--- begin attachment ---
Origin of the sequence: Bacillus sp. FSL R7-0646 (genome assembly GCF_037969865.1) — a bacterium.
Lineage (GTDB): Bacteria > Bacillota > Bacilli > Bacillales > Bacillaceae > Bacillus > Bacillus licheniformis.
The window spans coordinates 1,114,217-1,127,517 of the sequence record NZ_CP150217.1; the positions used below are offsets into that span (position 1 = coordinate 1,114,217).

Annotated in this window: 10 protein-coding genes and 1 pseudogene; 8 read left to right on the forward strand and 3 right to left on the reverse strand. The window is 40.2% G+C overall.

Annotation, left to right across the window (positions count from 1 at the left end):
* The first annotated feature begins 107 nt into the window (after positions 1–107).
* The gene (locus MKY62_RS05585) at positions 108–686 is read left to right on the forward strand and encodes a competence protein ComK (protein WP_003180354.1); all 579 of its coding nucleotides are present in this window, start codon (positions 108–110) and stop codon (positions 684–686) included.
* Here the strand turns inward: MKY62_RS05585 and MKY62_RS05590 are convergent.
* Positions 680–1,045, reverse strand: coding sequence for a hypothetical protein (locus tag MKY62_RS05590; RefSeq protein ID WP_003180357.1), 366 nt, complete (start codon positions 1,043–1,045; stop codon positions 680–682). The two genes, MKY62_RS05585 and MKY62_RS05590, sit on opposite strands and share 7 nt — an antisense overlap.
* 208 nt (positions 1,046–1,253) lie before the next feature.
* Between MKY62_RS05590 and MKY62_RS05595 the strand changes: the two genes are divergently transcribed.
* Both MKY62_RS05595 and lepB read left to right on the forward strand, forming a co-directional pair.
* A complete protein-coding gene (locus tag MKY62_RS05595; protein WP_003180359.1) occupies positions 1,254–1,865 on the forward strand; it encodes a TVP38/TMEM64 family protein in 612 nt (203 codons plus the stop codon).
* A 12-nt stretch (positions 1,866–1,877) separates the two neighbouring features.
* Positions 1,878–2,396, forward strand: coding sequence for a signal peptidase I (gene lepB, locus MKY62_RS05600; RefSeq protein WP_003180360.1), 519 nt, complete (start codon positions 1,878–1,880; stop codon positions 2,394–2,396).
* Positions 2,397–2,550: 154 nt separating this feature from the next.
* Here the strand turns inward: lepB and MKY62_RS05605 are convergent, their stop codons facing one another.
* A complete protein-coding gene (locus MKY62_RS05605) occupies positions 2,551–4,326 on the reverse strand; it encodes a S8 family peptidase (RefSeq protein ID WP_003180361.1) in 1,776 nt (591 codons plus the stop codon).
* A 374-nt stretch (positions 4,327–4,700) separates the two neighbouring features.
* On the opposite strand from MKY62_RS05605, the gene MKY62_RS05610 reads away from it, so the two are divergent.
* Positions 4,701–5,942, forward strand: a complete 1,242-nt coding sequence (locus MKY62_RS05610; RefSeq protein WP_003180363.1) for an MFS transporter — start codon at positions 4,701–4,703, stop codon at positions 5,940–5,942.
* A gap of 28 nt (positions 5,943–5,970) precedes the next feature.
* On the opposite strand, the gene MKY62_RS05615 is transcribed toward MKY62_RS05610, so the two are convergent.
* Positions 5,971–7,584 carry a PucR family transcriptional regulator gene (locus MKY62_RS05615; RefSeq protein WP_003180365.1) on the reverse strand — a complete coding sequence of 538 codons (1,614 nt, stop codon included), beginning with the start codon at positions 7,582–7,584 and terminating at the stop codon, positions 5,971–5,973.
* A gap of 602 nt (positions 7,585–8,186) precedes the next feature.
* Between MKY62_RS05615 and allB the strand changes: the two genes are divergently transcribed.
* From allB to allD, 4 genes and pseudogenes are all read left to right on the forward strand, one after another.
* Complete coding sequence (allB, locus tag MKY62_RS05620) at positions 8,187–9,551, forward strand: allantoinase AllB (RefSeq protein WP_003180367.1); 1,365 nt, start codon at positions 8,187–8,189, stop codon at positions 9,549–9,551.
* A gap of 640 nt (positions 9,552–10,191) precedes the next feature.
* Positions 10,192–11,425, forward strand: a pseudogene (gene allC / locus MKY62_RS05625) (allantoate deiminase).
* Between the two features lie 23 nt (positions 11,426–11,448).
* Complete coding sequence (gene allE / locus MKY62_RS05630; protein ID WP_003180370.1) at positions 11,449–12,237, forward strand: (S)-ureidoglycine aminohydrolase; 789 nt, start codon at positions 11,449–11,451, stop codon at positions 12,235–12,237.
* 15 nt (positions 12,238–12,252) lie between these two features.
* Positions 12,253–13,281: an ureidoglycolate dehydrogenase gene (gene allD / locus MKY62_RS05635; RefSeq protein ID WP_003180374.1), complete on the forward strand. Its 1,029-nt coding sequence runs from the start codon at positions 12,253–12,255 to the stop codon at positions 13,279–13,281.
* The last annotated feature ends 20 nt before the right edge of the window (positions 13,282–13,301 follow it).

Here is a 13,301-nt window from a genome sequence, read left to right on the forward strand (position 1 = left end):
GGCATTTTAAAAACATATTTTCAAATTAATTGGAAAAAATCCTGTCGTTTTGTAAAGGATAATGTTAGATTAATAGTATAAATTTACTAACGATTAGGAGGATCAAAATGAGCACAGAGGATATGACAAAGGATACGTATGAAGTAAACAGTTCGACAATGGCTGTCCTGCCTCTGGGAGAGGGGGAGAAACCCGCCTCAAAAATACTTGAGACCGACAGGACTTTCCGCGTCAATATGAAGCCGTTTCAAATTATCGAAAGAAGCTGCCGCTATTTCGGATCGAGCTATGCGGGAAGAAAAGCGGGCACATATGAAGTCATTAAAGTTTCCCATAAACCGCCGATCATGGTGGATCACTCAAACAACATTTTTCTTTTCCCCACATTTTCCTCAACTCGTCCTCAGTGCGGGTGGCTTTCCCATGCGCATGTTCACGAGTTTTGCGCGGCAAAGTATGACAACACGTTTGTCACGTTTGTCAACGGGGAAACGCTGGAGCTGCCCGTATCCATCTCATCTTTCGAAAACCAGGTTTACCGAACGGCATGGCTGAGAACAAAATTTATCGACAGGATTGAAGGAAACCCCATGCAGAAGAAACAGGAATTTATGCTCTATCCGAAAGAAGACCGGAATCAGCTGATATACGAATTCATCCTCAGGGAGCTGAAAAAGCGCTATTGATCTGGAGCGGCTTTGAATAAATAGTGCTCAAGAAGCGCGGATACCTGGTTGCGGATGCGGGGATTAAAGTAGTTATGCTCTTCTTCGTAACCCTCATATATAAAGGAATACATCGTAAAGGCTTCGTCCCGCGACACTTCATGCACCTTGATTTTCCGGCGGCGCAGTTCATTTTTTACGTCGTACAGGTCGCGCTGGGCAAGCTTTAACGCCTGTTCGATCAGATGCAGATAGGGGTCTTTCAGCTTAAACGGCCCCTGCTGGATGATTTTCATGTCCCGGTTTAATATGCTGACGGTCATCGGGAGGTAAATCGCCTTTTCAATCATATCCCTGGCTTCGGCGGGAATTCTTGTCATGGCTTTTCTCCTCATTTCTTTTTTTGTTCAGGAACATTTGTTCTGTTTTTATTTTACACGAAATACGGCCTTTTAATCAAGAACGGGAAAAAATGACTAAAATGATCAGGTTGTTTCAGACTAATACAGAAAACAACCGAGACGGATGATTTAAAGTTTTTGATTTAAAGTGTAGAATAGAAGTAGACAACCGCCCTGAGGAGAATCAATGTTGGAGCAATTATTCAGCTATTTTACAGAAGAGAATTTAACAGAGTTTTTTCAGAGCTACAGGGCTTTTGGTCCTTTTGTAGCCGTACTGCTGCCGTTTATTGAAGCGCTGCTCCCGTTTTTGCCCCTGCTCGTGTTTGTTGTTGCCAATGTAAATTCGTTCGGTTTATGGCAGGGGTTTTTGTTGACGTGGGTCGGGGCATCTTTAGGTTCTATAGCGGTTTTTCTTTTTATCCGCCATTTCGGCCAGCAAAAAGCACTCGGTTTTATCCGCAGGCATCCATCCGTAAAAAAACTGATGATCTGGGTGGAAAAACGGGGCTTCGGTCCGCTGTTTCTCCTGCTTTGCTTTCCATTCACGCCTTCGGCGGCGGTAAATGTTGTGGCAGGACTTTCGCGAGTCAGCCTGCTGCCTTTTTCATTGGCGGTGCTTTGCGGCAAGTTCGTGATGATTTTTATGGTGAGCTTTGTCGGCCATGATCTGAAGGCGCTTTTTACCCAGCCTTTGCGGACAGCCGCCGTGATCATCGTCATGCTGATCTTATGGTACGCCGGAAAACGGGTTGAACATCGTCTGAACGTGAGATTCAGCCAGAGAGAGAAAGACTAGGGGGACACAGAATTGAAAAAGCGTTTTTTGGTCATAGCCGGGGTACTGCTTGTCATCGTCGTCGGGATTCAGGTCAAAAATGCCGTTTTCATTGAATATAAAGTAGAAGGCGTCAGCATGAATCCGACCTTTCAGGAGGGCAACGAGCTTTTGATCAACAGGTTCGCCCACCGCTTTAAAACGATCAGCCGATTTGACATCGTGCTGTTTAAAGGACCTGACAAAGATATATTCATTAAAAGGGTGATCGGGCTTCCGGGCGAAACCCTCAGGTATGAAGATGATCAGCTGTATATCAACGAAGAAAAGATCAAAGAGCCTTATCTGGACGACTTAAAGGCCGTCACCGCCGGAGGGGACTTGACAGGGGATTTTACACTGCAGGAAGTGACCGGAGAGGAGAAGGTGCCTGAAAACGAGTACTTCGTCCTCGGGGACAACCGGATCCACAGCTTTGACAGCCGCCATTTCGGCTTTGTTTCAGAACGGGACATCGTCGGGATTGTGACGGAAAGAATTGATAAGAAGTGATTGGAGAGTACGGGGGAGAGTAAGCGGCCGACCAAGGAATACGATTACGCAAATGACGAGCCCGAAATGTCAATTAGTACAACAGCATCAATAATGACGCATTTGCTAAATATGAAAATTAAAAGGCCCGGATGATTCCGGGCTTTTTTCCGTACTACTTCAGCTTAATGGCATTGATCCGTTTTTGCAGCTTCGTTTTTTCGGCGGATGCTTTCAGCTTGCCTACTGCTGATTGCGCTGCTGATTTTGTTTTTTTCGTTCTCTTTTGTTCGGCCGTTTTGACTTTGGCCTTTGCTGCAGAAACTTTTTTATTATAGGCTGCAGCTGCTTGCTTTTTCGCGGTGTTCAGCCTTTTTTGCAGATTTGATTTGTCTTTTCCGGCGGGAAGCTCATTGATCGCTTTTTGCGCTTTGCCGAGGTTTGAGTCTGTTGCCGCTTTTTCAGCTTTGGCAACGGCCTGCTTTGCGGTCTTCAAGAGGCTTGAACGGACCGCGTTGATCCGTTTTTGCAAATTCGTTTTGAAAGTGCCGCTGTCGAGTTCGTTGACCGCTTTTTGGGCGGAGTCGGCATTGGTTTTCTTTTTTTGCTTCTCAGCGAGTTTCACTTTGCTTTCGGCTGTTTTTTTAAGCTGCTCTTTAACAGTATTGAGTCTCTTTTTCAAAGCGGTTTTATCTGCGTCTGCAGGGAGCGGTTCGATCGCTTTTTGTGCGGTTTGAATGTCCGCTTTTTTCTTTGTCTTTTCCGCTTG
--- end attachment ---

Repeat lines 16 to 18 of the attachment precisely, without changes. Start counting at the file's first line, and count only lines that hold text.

* Positions 2,397–2,550: 154 nt separating this feature from the next.
* Here the strand turns inward: lepB and MKY62_RS05605 are convergent, their stop codons facing one another.
* A complete protein-coding gene (locus MKY62_RS05605) occupies positions 2,551–4,326 on the reverse strand; it encodes a S8 family peptidase (RefSeq protein ID WP_003180361.1) in 1,776 nt (591 codons plus the stop codon).